Dear Friends and Family,
We've been in Colombia for one month now. It's been hectic, as we've crisscrossed the city trying to get our national ID cards, furnish our apartment, and occasionally do something fun with the kids to show them the upsides of their new home. But as the New Year approaches, the biggest tasks have been accomplished and the prospect of developing a routine seems not too far distant.
It's hard to imagine a more kind and accommodating community than the one here at the seminary (FUSBC). As a former missionary professor of mine often quipped, "We have watches, but the Latin Americans have time." And the availability of my colleagues, their willingness to take me to hardware stores and explain cultural minutiae, has been a wonderful aid. Faculty members have had us to meals, those with kids make a point of reaching out to our children, and the boys are having a blast with their new handful of Colombian and TCK (Third Culture Kid) friends. It's hard to imagine an transition to Latin America going much more smoothly.
I'd be lying if I said that there weren't challenging pieces too. I get frustrated at the limits of my vocabulary and I very much miss having a regular schedule (I have always craved routine). I still miss life in England, especially so on Christmas day, as life in South America is ever so noisy. (The entire month of December is plagued with fireworks and parties with loud music that go all through the night and into the next morning.) And of course the realities of being a rich person in a poor world--long familiar to me in statistical form--are being pressed upon my consciousness in new ways, especially at Christmas time. Colombia seems to be every inch as materialistic as the US and Europe, but people are not nearly so capable of gratifying their desires. I felt self-conscious throwing out the boxes and bags of wrapping paper on Christmas afternoon, and while I feel pretty comfortable with the way we allotted our funds this Christmas, I was also very aware that a few hours later people had rifled through my trash bags to see if my rubbish might have a place in their home.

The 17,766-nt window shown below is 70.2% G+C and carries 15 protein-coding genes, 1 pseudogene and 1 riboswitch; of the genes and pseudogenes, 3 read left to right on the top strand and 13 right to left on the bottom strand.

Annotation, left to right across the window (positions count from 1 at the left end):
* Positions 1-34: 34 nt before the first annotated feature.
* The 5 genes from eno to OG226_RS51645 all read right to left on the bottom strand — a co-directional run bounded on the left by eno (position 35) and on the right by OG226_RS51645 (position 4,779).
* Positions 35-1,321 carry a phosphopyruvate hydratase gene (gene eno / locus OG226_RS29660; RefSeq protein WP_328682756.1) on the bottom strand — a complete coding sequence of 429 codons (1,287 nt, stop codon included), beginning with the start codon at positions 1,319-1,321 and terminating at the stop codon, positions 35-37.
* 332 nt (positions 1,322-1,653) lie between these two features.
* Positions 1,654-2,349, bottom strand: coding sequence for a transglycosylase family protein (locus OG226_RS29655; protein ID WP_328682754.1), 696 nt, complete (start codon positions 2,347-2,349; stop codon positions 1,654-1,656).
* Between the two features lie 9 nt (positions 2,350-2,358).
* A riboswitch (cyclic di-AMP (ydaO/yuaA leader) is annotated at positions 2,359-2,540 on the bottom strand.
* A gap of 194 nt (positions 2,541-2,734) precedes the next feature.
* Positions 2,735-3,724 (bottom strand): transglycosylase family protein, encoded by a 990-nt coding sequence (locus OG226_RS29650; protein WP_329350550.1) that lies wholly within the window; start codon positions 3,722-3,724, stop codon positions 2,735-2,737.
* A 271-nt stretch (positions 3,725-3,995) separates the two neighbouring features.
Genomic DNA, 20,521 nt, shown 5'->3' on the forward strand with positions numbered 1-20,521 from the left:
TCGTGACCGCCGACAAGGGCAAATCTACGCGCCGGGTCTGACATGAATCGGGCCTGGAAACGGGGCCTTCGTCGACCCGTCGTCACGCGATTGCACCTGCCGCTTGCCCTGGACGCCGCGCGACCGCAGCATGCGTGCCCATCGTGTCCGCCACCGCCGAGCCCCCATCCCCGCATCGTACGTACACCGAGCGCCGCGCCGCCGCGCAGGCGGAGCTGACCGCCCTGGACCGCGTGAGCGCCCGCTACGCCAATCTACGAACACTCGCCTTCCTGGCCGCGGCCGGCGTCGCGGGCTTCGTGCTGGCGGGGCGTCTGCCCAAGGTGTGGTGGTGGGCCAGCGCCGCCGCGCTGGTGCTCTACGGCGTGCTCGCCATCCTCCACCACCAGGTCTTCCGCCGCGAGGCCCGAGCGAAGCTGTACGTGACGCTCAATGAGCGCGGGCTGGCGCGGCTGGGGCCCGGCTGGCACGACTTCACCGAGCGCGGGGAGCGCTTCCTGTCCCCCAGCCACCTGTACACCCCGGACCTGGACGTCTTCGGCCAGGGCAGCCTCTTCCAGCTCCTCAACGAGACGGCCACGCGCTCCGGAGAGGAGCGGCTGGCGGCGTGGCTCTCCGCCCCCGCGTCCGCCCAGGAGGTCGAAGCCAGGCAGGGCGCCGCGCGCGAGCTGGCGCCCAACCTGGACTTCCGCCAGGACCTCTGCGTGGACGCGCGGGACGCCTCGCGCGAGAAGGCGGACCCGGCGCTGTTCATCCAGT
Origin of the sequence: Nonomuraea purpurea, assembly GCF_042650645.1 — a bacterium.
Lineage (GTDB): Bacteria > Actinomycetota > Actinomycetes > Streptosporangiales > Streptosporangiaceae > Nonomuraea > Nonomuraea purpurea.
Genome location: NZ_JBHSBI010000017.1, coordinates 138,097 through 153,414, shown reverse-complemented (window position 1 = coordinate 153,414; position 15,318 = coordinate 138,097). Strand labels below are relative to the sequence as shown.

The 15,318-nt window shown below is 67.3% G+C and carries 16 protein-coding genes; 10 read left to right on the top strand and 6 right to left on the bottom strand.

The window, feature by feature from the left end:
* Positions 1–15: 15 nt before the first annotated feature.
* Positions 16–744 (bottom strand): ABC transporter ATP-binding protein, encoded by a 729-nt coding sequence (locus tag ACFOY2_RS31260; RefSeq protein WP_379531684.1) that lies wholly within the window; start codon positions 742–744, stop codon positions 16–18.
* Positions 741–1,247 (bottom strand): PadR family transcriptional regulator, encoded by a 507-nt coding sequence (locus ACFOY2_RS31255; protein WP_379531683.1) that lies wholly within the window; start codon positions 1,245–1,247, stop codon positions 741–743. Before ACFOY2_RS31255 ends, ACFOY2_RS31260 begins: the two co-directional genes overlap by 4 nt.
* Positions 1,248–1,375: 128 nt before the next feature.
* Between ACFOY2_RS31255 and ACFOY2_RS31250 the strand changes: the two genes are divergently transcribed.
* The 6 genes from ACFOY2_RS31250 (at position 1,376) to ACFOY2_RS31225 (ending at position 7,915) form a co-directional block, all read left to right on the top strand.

Next week I will turn my attention to developing the new semester's coursework. I'm teaching on the Synoptic Gospels (Matthew, Mark, and Luke). And while I know the material pretty well, I feel a bit daunted as I seek to reflect on how these portraits of Jesus could be best taught to students of whose lives I have such a limited understanding. So please pray for me to have sensitivity, creativity, and a listening heart as I develop my syllabus in the coming weeks, and as I have my first encounters with students. We've been preparing for this work for a long time, and now that we've arrived, we want very much to be found faithful.
By the way, I'd be remiss not to say that there is still time to make a 2013 tax-deductible donation to our ministry at the UWM website
! Thanks everyone for your wonderful and generous support.
Peace be with you all, and may God bless you in the coming year,
Christopher, Michelle, Judah, Asher, and Zoe Hays